I have a Betty Crocker white box cake mix and the box says to use either three egg whites or three whole eggs. This doesn't make sense to me: if I used whole eggs wouldn't I use less, more like one and a half?

2 Answers 2


Think of the recipe as needing 3 egg whites, and optionally 3 egg yolks. Often if you have a cake mix that calls for oil, somewhere on the package will be a "light version" which is the very same additions and quantities, just not the oil. No extra water or milk or whatnot to make up for it.

The liquid volumes for most cake mixes are not as precise as they seem. Just leaving out the egg yolks, or just leaving out the oil, doesn't require adding some other liquid to make up for it. The cake may end up with a slightly different texture, but it will still be cake.


Well, as it turns out, no...

I don't know where you are from in the world or what eggs you are using, but I found a scientific paper that studied the ratios of egg components over age in Leghorn chickens (the type Foghorn Leghorn is named for) in the USA (Ahn et al., 1997 you can read the abstract for free at the link, I can access the full paper). It seems that:

When calculated on the basis of interior contents, 65% of egg content is white and 35% is yolk.

But, what you are getting from the egg in this case, is not the water/volume that matters, but instead it is the protein content that is critical. Eggs overall are about 88% water:

The major constituent of egg white is water, approximately 88% of total weight.

However, protein makes up:

The total solids content of white is approximately 12%, and protein is the major component of the solids at 11%... the major constituents of yolk are protein (16%) and lipid (32%).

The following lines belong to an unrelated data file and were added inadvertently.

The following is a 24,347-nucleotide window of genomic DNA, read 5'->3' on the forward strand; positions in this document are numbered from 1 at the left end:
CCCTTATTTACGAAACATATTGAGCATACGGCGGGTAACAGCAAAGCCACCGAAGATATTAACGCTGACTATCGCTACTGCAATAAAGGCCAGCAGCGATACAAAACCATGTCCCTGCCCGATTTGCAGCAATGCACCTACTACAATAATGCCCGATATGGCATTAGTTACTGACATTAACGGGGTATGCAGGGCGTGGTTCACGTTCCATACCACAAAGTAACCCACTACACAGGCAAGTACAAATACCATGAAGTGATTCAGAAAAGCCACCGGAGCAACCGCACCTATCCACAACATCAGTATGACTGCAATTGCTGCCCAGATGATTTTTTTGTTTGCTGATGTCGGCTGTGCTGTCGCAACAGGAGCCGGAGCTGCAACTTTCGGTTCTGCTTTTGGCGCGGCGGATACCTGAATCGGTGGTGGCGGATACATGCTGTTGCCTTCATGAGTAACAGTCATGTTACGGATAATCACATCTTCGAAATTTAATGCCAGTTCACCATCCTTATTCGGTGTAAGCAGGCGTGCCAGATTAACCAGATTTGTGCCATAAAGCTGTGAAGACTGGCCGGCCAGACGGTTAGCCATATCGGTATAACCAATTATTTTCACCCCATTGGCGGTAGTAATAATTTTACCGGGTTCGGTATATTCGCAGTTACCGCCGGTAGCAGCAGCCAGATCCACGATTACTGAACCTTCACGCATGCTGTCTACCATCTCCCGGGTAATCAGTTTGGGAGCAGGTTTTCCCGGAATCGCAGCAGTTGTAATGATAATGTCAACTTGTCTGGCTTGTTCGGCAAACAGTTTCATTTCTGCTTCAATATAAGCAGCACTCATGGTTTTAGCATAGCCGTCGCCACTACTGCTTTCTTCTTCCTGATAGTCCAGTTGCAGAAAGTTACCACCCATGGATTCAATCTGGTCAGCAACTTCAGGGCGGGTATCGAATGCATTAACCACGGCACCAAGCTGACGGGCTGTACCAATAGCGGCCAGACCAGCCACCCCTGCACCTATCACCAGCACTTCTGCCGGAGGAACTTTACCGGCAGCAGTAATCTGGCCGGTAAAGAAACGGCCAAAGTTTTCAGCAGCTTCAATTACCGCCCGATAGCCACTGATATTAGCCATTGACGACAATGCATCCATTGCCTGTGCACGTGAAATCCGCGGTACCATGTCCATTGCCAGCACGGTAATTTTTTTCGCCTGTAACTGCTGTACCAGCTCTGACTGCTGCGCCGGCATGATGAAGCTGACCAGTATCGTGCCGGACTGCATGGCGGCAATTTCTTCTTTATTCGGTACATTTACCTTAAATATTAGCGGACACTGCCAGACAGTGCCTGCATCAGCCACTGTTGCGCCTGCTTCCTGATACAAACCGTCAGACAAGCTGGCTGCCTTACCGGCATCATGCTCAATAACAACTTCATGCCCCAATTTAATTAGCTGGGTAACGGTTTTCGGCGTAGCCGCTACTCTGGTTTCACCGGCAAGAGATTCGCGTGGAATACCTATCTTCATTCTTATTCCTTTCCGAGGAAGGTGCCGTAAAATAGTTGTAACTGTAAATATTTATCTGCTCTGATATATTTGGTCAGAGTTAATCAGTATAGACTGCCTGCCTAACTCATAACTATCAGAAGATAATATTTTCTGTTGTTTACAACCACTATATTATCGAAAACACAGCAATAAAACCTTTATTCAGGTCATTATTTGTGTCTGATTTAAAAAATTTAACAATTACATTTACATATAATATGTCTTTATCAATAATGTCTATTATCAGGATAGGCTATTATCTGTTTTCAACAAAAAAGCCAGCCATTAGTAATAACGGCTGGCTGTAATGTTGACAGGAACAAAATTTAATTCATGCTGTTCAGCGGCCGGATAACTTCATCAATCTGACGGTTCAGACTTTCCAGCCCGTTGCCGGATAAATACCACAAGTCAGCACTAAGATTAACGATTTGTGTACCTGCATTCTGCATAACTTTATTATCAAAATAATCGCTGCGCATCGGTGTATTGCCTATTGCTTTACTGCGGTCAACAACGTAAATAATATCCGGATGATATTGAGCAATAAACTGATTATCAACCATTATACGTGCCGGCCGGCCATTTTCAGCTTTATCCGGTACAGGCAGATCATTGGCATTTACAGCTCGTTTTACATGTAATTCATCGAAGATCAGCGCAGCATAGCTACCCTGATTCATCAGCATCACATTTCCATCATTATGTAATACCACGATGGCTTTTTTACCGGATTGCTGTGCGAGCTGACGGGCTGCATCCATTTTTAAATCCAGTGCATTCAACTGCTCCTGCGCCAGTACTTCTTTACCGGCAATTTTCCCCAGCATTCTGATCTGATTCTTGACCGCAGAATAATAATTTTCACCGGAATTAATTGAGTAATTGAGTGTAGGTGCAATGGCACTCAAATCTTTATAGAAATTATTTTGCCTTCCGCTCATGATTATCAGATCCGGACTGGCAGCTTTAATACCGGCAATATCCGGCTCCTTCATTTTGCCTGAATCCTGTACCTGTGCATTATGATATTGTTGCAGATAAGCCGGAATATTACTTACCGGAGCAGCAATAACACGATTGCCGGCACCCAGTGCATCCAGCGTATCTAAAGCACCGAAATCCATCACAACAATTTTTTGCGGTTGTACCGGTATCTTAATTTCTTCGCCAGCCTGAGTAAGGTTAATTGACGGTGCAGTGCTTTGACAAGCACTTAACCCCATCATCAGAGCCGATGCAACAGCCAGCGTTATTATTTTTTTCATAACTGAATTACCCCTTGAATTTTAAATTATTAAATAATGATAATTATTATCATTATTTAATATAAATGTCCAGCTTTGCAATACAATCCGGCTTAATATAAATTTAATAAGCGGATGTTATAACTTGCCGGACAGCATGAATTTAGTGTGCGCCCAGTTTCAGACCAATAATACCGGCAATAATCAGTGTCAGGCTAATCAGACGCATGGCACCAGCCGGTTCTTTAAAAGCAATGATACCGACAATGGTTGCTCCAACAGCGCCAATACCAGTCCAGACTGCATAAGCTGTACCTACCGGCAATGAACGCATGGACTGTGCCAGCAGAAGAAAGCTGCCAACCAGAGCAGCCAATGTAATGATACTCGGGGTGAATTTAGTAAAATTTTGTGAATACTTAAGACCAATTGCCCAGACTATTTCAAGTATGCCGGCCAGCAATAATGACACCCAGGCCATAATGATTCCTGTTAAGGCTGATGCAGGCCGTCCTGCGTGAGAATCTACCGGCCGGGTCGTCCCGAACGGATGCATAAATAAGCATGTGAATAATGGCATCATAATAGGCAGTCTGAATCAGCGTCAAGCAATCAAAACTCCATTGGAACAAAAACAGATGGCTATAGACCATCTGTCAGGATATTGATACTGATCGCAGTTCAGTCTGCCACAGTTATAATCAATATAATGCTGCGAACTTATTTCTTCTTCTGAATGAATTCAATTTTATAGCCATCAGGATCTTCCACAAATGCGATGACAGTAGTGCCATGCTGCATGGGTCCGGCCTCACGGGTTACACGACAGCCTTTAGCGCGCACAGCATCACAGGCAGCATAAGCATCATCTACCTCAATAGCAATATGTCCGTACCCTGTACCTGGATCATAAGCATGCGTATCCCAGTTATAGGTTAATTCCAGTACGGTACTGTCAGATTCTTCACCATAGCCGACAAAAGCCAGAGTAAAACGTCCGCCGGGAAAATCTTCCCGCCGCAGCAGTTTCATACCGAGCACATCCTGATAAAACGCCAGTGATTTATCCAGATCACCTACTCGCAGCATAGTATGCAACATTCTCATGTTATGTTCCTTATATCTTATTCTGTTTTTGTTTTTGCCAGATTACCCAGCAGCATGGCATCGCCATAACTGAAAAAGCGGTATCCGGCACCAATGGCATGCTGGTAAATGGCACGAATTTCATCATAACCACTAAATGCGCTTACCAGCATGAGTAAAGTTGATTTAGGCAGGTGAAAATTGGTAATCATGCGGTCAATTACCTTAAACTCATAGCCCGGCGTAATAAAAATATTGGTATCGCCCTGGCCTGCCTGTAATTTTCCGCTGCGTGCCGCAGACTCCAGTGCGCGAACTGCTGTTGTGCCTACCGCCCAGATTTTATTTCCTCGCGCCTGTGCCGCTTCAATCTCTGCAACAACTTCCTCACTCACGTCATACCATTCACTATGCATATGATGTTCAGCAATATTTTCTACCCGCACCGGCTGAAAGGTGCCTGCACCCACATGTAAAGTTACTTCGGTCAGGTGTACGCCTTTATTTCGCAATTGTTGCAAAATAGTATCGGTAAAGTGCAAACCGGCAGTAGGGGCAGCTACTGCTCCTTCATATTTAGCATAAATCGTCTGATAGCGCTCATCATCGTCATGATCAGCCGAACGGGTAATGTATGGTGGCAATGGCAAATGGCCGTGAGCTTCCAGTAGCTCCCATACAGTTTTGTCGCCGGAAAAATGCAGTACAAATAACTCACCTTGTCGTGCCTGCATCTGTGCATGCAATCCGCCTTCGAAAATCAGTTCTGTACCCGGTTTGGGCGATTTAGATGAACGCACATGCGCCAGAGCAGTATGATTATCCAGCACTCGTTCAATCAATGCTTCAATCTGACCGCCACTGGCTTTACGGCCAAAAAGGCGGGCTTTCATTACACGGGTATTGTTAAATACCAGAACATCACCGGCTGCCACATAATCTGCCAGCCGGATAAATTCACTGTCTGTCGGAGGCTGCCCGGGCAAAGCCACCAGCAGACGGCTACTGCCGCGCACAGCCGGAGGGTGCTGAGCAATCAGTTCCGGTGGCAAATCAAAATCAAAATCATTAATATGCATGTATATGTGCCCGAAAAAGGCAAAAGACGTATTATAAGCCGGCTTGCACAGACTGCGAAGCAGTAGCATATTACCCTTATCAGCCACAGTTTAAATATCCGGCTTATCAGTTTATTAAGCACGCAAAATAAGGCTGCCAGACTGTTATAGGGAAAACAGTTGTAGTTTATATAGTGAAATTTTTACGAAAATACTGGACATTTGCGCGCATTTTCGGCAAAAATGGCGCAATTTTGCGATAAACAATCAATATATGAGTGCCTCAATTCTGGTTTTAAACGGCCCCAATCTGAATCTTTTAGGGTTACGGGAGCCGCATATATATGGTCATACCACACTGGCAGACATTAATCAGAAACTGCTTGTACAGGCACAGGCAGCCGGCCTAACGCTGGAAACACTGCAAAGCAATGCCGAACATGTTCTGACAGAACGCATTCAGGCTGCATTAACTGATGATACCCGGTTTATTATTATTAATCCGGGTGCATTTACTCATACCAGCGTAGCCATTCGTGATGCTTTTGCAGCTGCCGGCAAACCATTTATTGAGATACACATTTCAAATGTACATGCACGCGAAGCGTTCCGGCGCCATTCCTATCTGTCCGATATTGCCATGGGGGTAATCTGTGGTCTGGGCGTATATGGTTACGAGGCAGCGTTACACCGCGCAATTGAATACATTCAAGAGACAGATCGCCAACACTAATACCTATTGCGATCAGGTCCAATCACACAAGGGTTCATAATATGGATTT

So, by adding the whole egg you are getting a little extra protein (16% of 35%) relative to using just the white alone. You also get a bit of extra fat (lipid), but in such small amounts it won't matter for the recipe and calorifically is pretty insignificant compared to the cake mix itself.

Edited to add: You might also be concerned about the water content of the eggs, though you are most likely also adding either milk or water to the boxed mix. I had a look at a couple of recipes from the Betty Crocker site and it looks like somewhere between 1 and 1.5 cups (USA measurements as Betty Crocker is a USA company) of water/milk per box, depending on the recipe. This is equivalent to 8-12 fluid ounces (240 - 360 ml). A large egg is about 46 ml (3.25 Tbsp), which is a reasonable amount of extra liquid, but the yolks being about 50% water and only 30% of the volume only adds about 15% extra (20 ml or 1.3 Tbsp). The fat content of the eggs is also insignificant compared to the oil added in the recipes.


  1. Ahn DU, Kim SM, Shu H. Effect of egg size and strain and age of hens on the solids content of chicken eggs. Poult Sci. 1997 Jun;76(6):914-9. doi: 10.1093/ps/76.6.914. PMID: 9181628.

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